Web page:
Solazyme, which says it can turn algae into food, industrial chemicals and food, will try to sell almost 10 million shares in an IPO for $15 to $17 per share.
The company has raised approximately $128 million in several rounds. If successful, the IPO would give Solazyme a market cap of around $1 billion.
There's good reason to be hopeful. Solazyme, which grows algae via fermentation in large tanks, has produced more algae fuel than anyone else. It currently is in the second phase of a pilot for developing jet fuel with the U.S. Air Force. Rising fuel prices and tighter CAFE standards also give biofuel companies insulation against a sudden dip in prices. The 2008 economic debacle floored the entire industry after oil prices plummeted.
Solazyme was also one of the first biofuel companies to branch out into food additives and chemicals. Chevron, Dow Chemical and Unilever are among its strategic partners. (That's algae milk, similar to soy milk, in the photo.) The big knock on Solazyme is that it needs to feed algae sugar during the fermentation process. Sugar costs money and cellulosic sugar made from wood chips and waste is yet a large, mutibillion ton industry. The flip side: Solazyme doesn't need to separate its algae from water, a task that felled Greenfuel.
Both Amyris and Gevo recently pulled off successful IPOs, and both companies, right now, get the vast majority of their revenue from buying and reselling fuel from third parties.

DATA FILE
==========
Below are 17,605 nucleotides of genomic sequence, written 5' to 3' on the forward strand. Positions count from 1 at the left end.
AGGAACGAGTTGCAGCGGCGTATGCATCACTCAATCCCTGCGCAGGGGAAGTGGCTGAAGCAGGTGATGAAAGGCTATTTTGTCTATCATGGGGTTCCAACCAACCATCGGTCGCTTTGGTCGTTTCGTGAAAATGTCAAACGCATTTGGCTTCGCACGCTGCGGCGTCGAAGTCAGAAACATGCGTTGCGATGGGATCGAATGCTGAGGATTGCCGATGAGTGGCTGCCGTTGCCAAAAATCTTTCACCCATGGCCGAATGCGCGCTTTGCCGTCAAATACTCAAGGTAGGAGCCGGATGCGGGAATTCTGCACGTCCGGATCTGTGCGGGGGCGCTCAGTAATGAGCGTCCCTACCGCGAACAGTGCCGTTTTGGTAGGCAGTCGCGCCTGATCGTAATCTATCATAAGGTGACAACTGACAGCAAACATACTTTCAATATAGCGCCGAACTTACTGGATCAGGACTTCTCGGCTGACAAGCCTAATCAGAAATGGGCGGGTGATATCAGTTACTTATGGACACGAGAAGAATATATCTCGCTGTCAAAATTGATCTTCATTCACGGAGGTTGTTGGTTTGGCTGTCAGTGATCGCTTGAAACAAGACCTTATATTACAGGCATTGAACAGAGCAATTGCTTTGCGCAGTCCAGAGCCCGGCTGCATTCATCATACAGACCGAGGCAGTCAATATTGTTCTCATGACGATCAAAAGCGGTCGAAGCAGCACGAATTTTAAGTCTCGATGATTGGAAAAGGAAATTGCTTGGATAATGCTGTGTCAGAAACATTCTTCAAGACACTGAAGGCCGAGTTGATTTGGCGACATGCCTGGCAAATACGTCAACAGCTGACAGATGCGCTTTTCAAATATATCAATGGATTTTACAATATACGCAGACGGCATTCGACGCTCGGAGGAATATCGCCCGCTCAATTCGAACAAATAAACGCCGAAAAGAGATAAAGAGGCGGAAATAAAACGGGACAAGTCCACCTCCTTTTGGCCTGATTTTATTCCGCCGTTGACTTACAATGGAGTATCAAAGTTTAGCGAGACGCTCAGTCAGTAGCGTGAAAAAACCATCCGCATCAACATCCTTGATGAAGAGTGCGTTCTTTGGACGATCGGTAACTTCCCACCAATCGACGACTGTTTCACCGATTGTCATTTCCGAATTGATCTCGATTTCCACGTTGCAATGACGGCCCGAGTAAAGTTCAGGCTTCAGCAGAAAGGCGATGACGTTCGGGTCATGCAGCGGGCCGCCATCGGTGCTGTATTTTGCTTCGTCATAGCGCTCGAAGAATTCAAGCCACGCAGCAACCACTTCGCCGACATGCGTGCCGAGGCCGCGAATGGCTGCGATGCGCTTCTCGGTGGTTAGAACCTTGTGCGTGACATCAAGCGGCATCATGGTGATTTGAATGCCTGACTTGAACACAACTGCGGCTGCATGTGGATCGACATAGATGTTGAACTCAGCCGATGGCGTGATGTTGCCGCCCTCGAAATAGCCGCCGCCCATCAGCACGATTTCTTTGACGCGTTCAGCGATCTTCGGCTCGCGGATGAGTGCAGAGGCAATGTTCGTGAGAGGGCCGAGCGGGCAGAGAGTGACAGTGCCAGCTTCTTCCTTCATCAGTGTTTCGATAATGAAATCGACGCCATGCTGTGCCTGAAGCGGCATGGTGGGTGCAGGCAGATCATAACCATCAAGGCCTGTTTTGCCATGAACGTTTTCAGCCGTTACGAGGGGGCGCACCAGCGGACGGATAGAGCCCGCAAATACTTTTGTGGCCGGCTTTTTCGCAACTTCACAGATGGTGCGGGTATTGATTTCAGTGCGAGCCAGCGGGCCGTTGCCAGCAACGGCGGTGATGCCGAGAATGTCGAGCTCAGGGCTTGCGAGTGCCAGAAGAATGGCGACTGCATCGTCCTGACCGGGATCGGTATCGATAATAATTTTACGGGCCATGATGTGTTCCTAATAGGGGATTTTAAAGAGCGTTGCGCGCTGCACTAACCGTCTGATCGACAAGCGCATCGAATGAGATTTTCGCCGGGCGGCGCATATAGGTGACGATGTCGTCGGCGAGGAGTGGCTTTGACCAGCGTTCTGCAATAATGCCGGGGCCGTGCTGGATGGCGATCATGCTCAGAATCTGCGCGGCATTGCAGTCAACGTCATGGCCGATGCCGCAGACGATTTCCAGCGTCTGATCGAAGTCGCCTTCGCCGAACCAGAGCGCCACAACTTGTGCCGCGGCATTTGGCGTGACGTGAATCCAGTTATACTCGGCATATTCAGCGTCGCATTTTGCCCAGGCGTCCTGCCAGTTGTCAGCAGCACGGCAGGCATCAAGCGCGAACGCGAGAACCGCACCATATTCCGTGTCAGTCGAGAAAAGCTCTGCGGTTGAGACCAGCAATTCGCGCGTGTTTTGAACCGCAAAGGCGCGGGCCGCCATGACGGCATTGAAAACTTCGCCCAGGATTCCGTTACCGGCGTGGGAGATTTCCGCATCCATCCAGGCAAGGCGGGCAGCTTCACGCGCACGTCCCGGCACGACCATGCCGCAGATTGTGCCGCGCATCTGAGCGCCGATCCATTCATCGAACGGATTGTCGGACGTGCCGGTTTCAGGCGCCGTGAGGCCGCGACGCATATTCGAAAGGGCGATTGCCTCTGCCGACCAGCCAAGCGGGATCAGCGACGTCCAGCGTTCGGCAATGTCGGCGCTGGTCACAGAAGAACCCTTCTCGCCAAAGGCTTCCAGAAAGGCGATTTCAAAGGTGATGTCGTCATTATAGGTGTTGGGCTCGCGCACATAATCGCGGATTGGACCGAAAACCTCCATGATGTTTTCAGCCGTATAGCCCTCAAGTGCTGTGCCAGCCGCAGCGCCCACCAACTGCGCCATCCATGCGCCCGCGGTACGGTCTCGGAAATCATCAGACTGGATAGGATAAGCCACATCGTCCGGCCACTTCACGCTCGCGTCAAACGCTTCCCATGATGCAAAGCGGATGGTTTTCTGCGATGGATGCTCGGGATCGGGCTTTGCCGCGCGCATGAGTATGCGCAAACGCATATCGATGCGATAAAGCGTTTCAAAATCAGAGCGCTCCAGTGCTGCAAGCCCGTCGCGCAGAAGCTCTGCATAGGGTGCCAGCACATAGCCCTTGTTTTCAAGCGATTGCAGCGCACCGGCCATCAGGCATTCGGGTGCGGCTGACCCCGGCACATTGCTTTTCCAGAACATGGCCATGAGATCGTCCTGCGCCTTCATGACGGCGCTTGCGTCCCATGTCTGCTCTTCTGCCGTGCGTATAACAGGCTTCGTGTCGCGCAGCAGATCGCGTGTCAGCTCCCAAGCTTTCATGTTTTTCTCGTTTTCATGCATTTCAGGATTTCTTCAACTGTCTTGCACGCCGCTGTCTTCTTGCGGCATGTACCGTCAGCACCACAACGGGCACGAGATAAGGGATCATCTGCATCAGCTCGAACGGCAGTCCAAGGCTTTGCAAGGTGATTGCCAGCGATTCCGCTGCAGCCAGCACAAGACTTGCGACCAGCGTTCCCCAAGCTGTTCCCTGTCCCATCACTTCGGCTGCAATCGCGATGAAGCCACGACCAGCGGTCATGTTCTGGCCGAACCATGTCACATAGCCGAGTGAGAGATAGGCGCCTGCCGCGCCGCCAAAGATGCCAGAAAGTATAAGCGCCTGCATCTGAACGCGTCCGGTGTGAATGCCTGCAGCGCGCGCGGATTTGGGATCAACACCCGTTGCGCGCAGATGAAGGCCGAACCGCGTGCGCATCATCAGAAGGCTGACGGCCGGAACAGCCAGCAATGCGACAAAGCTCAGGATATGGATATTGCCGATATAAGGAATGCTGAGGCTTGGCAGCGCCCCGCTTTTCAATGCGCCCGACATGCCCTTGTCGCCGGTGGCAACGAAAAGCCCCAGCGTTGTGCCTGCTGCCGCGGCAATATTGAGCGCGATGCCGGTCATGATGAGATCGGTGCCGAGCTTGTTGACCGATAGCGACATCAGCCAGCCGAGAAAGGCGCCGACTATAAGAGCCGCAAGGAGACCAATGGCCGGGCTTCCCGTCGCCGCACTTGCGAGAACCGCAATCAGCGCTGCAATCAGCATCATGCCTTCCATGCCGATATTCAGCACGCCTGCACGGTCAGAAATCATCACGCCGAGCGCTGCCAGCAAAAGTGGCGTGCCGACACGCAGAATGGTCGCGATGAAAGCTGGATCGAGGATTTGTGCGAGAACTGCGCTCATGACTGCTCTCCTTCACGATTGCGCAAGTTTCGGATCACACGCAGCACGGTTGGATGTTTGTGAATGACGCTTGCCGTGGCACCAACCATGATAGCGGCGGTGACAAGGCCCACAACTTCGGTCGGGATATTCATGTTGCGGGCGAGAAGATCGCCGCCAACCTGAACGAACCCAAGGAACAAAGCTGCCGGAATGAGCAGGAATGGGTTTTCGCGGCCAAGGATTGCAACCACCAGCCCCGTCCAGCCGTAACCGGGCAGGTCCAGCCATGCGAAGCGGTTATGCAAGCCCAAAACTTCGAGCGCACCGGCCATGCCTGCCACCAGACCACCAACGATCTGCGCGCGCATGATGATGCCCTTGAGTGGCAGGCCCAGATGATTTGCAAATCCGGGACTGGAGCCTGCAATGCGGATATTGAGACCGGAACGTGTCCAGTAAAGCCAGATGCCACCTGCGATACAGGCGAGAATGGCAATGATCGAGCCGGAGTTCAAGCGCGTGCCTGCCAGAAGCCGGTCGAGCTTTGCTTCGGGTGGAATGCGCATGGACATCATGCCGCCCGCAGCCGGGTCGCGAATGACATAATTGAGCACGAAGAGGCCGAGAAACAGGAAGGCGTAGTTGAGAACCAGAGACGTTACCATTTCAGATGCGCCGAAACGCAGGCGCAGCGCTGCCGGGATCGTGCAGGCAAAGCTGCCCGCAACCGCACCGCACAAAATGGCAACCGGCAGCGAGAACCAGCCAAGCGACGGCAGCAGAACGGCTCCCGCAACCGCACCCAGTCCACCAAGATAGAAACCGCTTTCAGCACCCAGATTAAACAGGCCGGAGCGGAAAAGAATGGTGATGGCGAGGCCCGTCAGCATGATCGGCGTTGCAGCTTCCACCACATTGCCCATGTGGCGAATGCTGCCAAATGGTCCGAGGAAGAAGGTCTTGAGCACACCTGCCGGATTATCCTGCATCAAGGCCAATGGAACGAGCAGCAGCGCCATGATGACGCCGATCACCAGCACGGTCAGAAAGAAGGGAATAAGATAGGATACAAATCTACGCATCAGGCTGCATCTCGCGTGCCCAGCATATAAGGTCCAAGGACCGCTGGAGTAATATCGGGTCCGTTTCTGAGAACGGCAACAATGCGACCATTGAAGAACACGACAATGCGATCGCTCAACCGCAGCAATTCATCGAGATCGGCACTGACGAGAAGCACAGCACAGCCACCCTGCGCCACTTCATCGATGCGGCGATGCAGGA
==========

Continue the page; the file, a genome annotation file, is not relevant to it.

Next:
Solazyme reported $37.1 million in revenue in 2010, mostly from its own products and technology. It produced 455 metric tons of oil between January 2010 and February 2011.
The production process the company has honed can produce fuel for $3.44 a gallon in a commercial-scale factory, which, ideally, is a plan that can start to move toward reality after the $100 million IPO. In 2010, net losses came to $16.2 million, but losses have become par for the green-IPO course.
Both Amyris and Gevo recently pulled off successful IPOs and both companies, right now, get the vast majority of their revenue from buying and reselling fuel from third parties.
Kior, which says it can turn plant matter straight into synthetic petroleum, has also filed an S-1, the necessary first step toward an IPO in the U.S.
Other algae/biofuel names to watch: Sapphire Energy, Aurora, Joule Unlimited, and Cobalt Energy.